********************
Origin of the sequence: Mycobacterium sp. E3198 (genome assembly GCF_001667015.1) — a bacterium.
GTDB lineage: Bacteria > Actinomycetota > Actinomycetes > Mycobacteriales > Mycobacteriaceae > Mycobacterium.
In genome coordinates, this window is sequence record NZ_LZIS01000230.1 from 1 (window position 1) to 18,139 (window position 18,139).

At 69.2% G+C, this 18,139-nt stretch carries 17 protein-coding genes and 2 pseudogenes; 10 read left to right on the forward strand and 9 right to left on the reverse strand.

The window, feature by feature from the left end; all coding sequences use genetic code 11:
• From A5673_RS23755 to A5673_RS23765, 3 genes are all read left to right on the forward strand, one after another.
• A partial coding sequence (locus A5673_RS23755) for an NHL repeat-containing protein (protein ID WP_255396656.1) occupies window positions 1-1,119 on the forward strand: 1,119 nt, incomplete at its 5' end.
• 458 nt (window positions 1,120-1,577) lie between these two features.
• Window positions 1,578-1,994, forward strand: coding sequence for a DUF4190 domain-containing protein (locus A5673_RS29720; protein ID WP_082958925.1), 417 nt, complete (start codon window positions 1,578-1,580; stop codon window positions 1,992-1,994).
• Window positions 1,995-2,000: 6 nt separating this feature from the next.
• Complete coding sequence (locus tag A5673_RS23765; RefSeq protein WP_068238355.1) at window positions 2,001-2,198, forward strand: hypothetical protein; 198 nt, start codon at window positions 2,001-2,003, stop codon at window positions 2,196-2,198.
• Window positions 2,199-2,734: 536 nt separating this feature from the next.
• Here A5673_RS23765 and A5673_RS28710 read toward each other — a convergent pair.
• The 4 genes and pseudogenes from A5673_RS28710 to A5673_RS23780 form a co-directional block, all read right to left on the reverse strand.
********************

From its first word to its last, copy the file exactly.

Origin of the sequence: Mycobacterium sp. E3198 (genome assembly GCF_001667015.1) — a bacterium.
GTDB lineage: Bacteria > Actinomycetota > Actinomycetes > Mycobacteriales > Mycobacteriaceae > Mycobacterium.
In genome coordinates, this window is sequence record NZ_LZIS01000230.1 from 1 (window position 1) to 18,139 (window position 18,139).

At 69.2% G+C, this 18,139-nt stretch carries 17 protein-coding genes and 2 pseudogenes; 10 read left to right on the forward strand and 9 right to left on the reverse strand.

The window, feature by feature from the left end; all coding sequences use genetic code 11:
• From A5673_RS23755 to A5673_RS23765, 3 genes are all read left to right on the forward strand, one after another.
• A partial coding sequence (locus A5673_RS23755) for an NHL repeat-containing protein (protein ID WP_255396656.1) occupies window positions 1-1,119 on the forward strand: 1,119 nt, incomplete at its 5' end.
• 458 nt (window positions 1,120-1,577) lie between these two features.
• Window positions 1,578-1,994, forward strand: coding sequence for a DUF4190 domain-containing protein (locus A5673_RS29720; protein ID WP_082958925.1), 417 nt, complete (start codon window positions 1,578-1,580; stop codon window positions 1,992-1,994).
• Window positions 1,995-2,000: 6 nt separating this feature from the next.
• Complete coding sequence (locus tag A5673_RS23765; RefSeq protein WP_068238355.1) at window positions 2,001-2,198, forward strand: hypothetical protein; 198 nt, start codon at window positions 2,001-2,003, stop codon at window positions 2,196-2,198.
• Window positions 2,199-2,734: 536 nt separating this feature from the next.
• Here A5673_RS23765 and A5673_RS28710 read toward each other — a convergent pair.
• The 4 genes and pseudogenes from A5673_RS28710 to A5673_RS23780 form a co-directional block, all read right to left on the reverse strand.